After the approval of constitutional amendments, the nature of control of the armed forces has become an important question for Algeria's transition to democracy.
The Algerian military has sought to avoid a radical change in the conditions that it inherited from the regime of former president Abdelaziz Bouteflika. It has used the constitution to exercise authoritarian control by strengthening presidential power and restructuring the external role of the armed forces. The constitutional amendments put to a referendum in November 2020 included the possibility of deploying Algerian forces outside national territory in international peace-keeping missions, albeit with constitutional limits. This runs against Algeria’s historically noninterventionist military doctrine and will likely distract from military reforms at the heart of the democratic transition.
The political transition in Algeria is stalled. Arguing that the constitutional amendments and the shift in military doctrine indicate the beginning of civilian control over the armed forces is largely inaccurate. Algeria has not seen the procedures and arrangements for democratic transition that have taken place in southern Europe and Latin America, for example. The constitutional amendments reflect political and security concerns related to a complicated internal political situation and external concerns brought on by regional and international developments, including security threats in the Sahel region, the Libyan civil war, and the Western Sahara crisis, in which Algeria defends the right to self-determination.
In light of the domination of executive authority over the legislature, the shift in military doctrine does not reflect civilian control. The constitution does require a two-thirds majority in both chambers of parliament to authorize military deployments abroad, but these constitutional amendments reflect authoritarian control. Genuine civilian control would have required a discussion of these important changes by the parliament, but parliament appears to be a marginal institution in Algerian politics. Parliamentary involvement is required here because the shift in the military doctrine will inevitably result in an increase in the defense budget.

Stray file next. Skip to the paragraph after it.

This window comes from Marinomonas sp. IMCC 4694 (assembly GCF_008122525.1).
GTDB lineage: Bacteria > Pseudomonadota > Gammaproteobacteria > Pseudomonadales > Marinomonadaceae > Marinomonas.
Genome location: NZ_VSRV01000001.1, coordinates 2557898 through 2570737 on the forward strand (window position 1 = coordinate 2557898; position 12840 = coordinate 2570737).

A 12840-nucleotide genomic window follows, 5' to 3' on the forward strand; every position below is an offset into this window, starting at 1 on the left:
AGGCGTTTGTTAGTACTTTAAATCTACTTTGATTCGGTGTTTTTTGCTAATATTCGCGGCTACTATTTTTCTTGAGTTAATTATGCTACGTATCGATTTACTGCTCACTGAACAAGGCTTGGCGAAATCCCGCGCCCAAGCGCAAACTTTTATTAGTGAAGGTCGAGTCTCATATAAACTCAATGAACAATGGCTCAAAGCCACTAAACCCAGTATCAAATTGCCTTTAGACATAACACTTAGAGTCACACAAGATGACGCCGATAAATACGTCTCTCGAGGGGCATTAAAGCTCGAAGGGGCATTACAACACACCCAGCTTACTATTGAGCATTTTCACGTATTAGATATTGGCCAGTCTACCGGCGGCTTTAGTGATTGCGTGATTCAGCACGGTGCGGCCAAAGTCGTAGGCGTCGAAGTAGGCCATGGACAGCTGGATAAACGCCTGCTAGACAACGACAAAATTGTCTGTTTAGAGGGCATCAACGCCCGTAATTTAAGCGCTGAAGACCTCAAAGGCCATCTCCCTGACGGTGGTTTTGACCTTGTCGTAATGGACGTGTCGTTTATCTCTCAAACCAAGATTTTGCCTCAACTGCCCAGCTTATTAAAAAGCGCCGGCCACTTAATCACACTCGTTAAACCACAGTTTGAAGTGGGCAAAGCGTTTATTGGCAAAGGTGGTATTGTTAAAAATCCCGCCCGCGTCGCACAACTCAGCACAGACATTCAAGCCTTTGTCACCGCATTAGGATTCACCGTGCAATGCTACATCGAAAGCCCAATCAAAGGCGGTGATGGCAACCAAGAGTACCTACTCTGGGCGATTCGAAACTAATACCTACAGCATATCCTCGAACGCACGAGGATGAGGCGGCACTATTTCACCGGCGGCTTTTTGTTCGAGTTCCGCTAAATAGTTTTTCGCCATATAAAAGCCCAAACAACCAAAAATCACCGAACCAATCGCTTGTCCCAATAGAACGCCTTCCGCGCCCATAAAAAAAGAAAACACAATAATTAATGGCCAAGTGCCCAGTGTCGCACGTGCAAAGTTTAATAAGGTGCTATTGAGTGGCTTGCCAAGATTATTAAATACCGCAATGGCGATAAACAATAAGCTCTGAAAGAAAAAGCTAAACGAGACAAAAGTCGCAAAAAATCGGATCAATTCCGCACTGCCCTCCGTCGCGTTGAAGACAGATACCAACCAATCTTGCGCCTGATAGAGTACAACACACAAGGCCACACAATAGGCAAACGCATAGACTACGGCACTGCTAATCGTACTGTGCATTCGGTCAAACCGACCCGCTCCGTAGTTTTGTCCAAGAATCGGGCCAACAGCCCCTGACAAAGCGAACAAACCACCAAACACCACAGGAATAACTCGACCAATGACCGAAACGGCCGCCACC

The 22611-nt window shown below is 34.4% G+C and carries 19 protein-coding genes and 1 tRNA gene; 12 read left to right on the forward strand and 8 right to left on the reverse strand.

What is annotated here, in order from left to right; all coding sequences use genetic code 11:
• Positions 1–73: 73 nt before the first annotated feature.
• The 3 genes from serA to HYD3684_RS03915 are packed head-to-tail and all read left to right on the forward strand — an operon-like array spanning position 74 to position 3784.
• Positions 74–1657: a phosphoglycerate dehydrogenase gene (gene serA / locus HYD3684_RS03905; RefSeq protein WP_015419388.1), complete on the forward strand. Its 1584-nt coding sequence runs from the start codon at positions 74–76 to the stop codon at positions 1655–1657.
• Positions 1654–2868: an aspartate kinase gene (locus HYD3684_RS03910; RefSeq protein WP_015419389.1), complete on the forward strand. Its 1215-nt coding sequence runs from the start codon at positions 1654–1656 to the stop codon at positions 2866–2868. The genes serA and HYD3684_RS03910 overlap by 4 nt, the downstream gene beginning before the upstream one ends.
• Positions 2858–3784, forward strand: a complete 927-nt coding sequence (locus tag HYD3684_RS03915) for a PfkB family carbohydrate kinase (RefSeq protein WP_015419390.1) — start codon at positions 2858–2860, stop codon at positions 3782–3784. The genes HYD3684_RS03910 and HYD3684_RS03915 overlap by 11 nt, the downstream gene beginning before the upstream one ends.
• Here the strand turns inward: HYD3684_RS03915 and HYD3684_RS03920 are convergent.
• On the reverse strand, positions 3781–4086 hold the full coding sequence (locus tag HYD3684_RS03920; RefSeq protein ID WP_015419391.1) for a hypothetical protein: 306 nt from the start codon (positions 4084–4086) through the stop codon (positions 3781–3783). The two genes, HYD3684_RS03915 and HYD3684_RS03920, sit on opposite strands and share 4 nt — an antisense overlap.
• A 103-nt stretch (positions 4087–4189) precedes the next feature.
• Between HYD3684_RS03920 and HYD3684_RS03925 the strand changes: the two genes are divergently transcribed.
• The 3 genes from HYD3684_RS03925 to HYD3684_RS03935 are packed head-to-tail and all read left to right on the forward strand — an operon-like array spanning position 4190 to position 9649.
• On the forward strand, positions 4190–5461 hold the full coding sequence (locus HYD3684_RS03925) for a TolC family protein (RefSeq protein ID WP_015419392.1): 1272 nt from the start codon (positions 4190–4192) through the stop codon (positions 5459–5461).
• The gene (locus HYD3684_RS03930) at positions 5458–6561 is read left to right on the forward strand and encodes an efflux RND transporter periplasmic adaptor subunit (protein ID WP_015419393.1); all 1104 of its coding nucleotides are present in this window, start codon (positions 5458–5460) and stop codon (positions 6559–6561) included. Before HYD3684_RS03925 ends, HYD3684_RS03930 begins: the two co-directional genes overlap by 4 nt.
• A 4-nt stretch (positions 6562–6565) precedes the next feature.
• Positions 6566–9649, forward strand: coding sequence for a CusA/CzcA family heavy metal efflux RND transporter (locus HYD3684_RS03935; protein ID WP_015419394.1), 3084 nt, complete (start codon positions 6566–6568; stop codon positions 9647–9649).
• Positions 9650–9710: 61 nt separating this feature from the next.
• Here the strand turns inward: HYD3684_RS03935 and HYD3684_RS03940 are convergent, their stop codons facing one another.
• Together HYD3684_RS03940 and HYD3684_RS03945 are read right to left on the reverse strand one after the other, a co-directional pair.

Accordingly, this shift in military doctrine has a purely political purpose: to spare the executive authority the external pressure of deploying forces to peacekeeping missions and allowing it to deal with a turbulent geographical neighborhood. These reforms lift the restrictions on military options and create tools for protecting Algeria’s national security, but they do not suggest military reform or a rebalancing of civil-military relations. This would be a long and complex process requiring the ruling elite to be convinced of the necessity of a democratic transition, as in the cases of southern Europe and Latin America.
Due to the Algerian military’s legacy, its balancing role in internal politics, and its close relationship with society, it is difficult to achieve military reform and democratic civilian control in a short period of time. Any ruling political elite in Algeria must maintain the armed forces’ budgets, its constitutional privileges, and its institutional organization in any desired democratic transition. In Turkey, for example, military reform took nearly half a century (from the first military coup in 1960 until constitutional reforms in 2010). In return, military elites must also see a gradual submission to civilian control as necessary, based on reconciliation and balance.
In order to have an effective interaction with the military, civilian forces need broad support, cohesion, and legitimacy to challenge the regime's ability to govern. They also need to present themselves as a reasonable and reliable alternative, since political forces and institutions do not enjoy societal trust like the military. They must adopt an approach of reconciliation and dialogue among themselves and with the military, to neutralize the political issues controlled by the armed forces. In contrast to democratic transitions in southern European and Latin America, in which popular revolutions were directed against military rule, Algeria’s Hirak movement has reinforced the close relationship between the protesters and the armed forces, represented by the slogan “khawa khawa,” meaning that the military and the people are brothers.
As a result of the military’s historic role in the popular Hirak movement, it is not possible to remove all of the military’s political and economic privileges at once, or even over one generation of leadership. Strategic planning and patience could lead to an optimal situation for civil-military relations through gradual reform. There is also an urgent need to share responsibility between the armed forces, political elites, and civil society organizations. There should also be a commitment to the rules and prerogatives that fall within the specialized scope of work of each of these three sets of actors.
Arbi Boumediene is a professor of political science in the Faculty of Law and Political Sciences at Hassiba Benbouali University of Chlef, Algeria.